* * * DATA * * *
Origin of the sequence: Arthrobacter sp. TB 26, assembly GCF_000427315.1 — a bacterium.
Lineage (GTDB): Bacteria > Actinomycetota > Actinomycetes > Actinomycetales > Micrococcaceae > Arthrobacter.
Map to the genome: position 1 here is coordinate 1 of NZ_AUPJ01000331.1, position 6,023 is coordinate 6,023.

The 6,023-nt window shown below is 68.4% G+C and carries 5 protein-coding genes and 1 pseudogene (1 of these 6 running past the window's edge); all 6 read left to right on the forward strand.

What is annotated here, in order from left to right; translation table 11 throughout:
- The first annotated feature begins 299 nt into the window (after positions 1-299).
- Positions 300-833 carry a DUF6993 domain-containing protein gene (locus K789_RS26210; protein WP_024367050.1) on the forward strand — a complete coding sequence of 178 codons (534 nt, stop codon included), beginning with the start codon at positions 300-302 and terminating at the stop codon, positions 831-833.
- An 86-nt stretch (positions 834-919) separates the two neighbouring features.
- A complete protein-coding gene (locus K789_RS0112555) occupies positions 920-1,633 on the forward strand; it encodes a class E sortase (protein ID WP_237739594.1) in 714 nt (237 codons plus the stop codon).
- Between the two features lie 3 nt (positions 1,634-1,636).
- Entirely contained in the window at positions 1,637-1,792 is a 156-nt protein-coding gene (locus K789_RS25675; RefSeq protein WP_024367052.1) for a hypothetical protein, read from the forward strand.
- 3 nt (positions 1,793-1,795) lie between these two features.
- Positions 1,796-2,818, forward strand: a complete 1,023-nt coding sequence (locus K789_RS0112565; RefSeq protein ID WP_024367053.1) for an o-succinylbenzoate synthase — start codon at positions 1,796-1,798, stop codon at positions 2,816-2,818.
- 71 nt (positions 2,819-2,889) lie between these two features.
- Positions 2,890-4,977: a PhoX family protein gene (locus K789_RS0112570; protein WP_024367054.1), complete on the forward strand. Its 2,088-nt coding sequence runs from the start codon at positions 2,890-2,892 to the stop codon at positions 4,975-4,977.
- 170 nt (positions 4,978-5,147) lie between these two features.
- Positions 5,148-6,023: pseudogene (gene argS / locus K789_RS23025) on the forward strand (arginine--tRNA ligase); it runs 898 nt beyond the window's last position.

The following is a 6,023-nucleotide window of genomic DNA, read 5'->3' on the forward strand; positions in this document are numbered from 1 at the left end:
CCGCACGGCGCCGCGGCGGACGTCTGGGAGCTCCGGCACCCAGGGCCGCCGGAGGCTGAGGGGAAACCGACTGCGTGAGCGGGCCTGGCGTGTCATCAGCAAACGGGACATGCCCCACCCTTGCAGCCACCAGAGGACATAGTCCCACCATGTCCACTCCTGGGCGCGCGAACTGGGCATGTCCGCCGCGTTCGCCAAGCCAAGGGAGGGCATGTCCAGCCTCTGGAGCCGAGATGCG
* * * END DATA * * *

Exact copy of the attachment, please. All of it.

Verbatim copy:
Origin of the sequence: Arthrobacter sp. TB 26, assembly GCF_000427315.1 — a bacterium.
Lineage (GTDB): Bacteria > Actinomycetota > Actinomycetes > Actinomycetales > Micrococcaceae > Arthrobacter.
Map to the genome: position 1 here is coordinate 1 of NZ_AUPJ01000331.1, position 6,023 is coordinate 6,023.

The 6,023-nt window shown below is 68.4% G+C and carries 5 protein-coding genes and 1 pseudogene (1 of these 6 running past the window's edge); all 6 read left to right on the forward strand.

What is annotated here, in order from left to right; translation table 11 throughout:
- The first annotated feature begins 299 nt into the window (after positions 1-299).
- Positions 300-833 carry a DUF6993 domain-containing protein gene (locus K789_RS26210; protein WP_024367050.1) on the forward strand — a complete coding sequence of 178 codons (534 nt, stop codon included), beginning with the start codon at positions 300-302 and terminating at the stop codon, positions 831-833.
- An 86-nt stretch (positions 834-919) separates the two neighbouring features.
- A complete protein-coding gene (locus K789_RS0112555) occupies positions 920-1,633 on the forward strand; it encodes a class E sortase (protein ID WP_237739594.1) in 714 nt (237 codons plus the stop codon).
- Between the two features lie 3 nt (positions 1,634-1,636).
- Entirely contained in the window at positions 1,637-1,792 is a 156-nt protein-coding gene (locus K789_RS25675; RefSeq protein WP_024367052.1) for a hypothetical protein, read from the forward strand.
- 3 nt (positions 1,793-1,795) lie between these two features.
- Positions 1,796-2,818, forward strand: a complete 1,023-nt coding sequence (locus K789_RS0112565; RefSeq protein ID WP_024367053.1) for an o-succinylbenzoate synthase — start codon at positions 1,796-1,798, stop codon at positions 2,816-2,818.
- 71 nt (positions 2,819-2,889) lie between these two features.
- Positions 2,890-4,977: a PhoX family protein gene (locus K789_RS0112570; protein WP_024367054.1), complete on the forward strand. Its 2,088-nt coding sequence runs from the start codon at positions 2,890-2,892 to the stop codon at positions 4,975-4,977.
- 170 nt (positions 4,978-5,147) lie between these two features.
- Positions 5,148-6,023: pseudogene (gene argS / locus K789_RS23025) on the forward strand (arginine--tRNA ligase); it runs 898 nt beyond the window's last position.

The following is a 6,023-nucleotide window of genomic DNA, read 5'->3' on the forward strand; positions in this document are numbered from 1 at the left end:
CCGCACGGCGCCGCGGCGGACGTCTGGGAGCTCCGGCACCCAGGGCCGCCGGAGGCTGAGGGGAAACCGACTGCGTGAGCGGGCCTGGCGTGTCATCAGCAAACGGGACATGCCCCACCCTTGCAGCCACCAGAGGACATAGTCCCACCATGTCCACTCCTGGGCGCGCGAACTGGGCATGTCCGCCGCGTTCGCCAAGCCAAGGGAGGGCATGTCCAGCCTCTGGAGCCGAGATGCG